Genesis and Ancient Near Eastern Stories of Creation and Flood: Part IV

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This article was first published in a 4 part series, starting in the Winter 1996 issue of Bible and Spade.


Literary Theme
. Many suggestions for a unifying theme of Genesis 1–11 as a whole [rather than of P or J, as proposed by von Rad (1962: 1.163),1 Brueggemann (1972: 397–414; 1968: 156–81), etc.], which Clines rightly distinguishes from “a recurrent motif in the primeval history” (1994: 291), have been made, such as the “spread of sin,” “creation-uncreation-recreation,” and so on. Clines suggests the following two possible themes for Genesis 1–11, one negative or pessimistic, and the other positive or optimistic:

1. Mankind tends to destroy what God has made good.
2. God’s grace never fails to deliver man from the consequences of his sin.

But he prefers the latter theme to the former, “if the patriarchal history. unfolds the fulfillment of the blessing promise” (Gn 12:2–3) (1994: 304–5). On the other hand, Oden explains the theme differently: "Rather than an ascending cacophony of wickedness, Genesis 1–11 is a collection of several instances of the human propensity to trespass upon the divine sphere" (1981: 211).

The Flood Story

As Heidel commented,
The most remarkable parallels between the Old Testament and the entire corpus of cuneiform inscriptions from Mesopotamia . . . are found in the deluge accounts of the Babylonians and Assyrians, on the one hand, and the Hebrews, on the other (1949: 244).
After 40 years the situation remains the same, with even more information about the story of the Flood being available from ancient Mesopotamia, though in recent years literatures from ancient Syria, especially from Ugarit and Ebla,2 have been providing enormous amounts of material in other topics for comparative studies.

Mesopotamian Flood Stories. (a) “Gilgamesh “ XI.3 About 120 years ago, in 1872, George Smith of the British Museum read the paper “The Chaldean Account of the Deluge” before the Society of Biblical Archaeology. There for the first time he presented a translation and a discussion of a number of fragments of the “Gilgamesh Epic,” especially of tablet XI, where the Flood story is narrated. This was so similar to the Biblical Flood story that it created immediate enthusiasm for studies in parallels between the two stories (Heidel 1949: 1ff). Certainly, as Millard says, "No Babylonian text provides so close a parallel to Genesis as does the Flood story of Gilgamesh XI" (1994: 123).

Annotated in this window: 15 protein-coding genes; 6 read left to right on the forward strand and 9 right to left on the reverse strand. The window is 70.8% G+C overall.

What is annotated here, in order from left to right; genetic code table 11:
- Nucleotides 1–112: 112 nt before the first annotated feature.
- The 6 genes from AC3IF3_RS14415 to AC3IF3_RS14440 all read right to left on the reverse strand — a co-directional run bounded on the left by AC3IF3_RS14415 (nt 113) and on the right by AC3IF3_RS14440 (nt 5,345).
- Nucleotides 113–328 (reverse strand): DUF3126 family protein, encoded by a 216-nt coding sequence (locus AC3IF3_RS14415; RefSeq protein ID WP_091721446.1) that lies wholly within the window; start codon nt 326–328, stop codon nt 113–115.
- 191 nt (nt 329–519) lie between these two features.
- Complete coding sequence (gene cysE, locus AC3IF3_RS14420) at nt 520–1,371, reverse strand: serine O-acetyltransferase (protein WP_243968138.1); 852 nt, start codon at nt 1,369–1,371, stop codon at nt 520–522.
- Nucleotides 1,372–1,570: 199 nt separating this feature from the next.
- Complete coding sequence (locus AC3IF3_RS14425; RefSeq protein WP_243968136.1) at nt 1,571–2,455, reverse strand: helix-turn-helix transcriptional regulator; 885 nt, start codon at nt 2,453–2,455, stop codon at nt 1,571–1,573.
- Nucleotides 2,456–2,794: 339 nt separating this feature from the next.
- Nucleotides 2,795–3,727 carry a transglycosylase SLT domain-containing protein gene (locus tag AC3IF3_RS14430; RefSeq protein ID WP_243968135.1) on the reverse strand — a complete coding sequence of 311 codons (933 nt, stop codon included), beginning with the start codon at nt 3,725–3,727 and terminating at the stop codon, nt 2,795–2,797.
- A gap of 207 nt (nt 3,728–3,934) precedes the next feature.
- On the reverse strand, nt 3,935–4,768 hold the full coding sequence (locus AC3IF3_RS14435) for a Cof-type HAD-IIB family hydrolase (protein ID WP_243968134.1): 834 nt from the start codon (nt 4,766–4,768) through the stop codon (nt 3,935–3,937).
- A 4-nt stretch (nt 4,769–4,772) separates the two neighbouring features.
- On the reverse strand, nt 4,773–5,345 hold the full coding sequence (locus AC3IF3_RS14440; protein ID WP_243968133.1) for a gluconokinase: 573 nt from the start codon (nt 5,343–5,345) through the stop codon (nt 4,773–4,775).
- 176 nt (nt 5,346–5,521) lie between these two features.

Thorough comparisons have been made between the Flood stories of Genesis and the “Gilgamesh Epic,” tablet XI, and their interrelationship and priority have been discussed. Heidel discusses the problem of dependence and summarizes three main possibilities that have been suggested: (1) the Babylonians borrowed from the Hebrew account, (2) the Hebrew account is dependent on the Babylonian, (3) both are descended from a common original. The first explanation, according to him, finds “little favor among scholars today,” while "the arguments which have been advanced in support of [the second view] are quite indecisive."

As for the third way of explanation, Heidel thinks that "for the present, at least, this explanation can be proved as little as the rest" (1949: 260–67).

According to Lambert, who is extremely careful with regard to the Mesopotamian influence on the Genesis Creation story and does not admit the Hebrew borrowing from the Babylonian “Creation” story, “Enuma elish,” too easily,
the flood remains the clearest case of dependence of Genesis on Mesopotamian legend. While flood stories as such do not have to be connected, the episode of the birds in Genesis 8:6–12 is so close to the parallel passage in the XIth tablet of the Babylonian Gilgamesh Epic that no doubt exists (1994: 101).
Thus, Lambert holds the second position with regard to the problem of dependence.

(b) Earlier Mesopotamian Flood Stories. The “Gilgamesh Epic,” as is well known, is a seventh-century neo-Assyrian copy of an older original, and the Flood story built into it was taken from a much older independent story of the Flood (Tigay 1982: chap. 12). We now have several Old Babylonian versions (17th century BC) of the Flood story, the “Atra-Hasis Epic,” as well as the Sumerian Flood story,4 thus pushing the Mesopotamian Flood tradition back at least 1, 000 years earlier than “Gilgamesh” XI. From Ugarit, a 14th-century copy of the Flood story, "the only version of the Babylonian Flood story found outside Mesopotamia so far", has been unearthed (Lambert and Millard 1969: 131–33).

The Flood itself is also mentioned in other Mesopotamian literature such as the Sumerian King List, which lists kings both from before the Flood and from after the Flood, thus dividing the history into two eras, pre- and post-Flood.5 The King List, after giving a summary of the antediluvian era as “five cities were they; eight kings reigned there 241,200 years” (col. i 36–38), refers to the Flood:
The Flood swept thereover. After the Flood had swept thereover, when the kingship was lowered from heaven the kingship was in Kish (col. i 39–42) (Jacobsen 1939: 77).
Lambert and Millard note other allusions to the Flood in eight cuneiform texts and the mentions of antediluvian kings in texts such as “a list of seven sages,” omens, and incantations (1969: 25–27).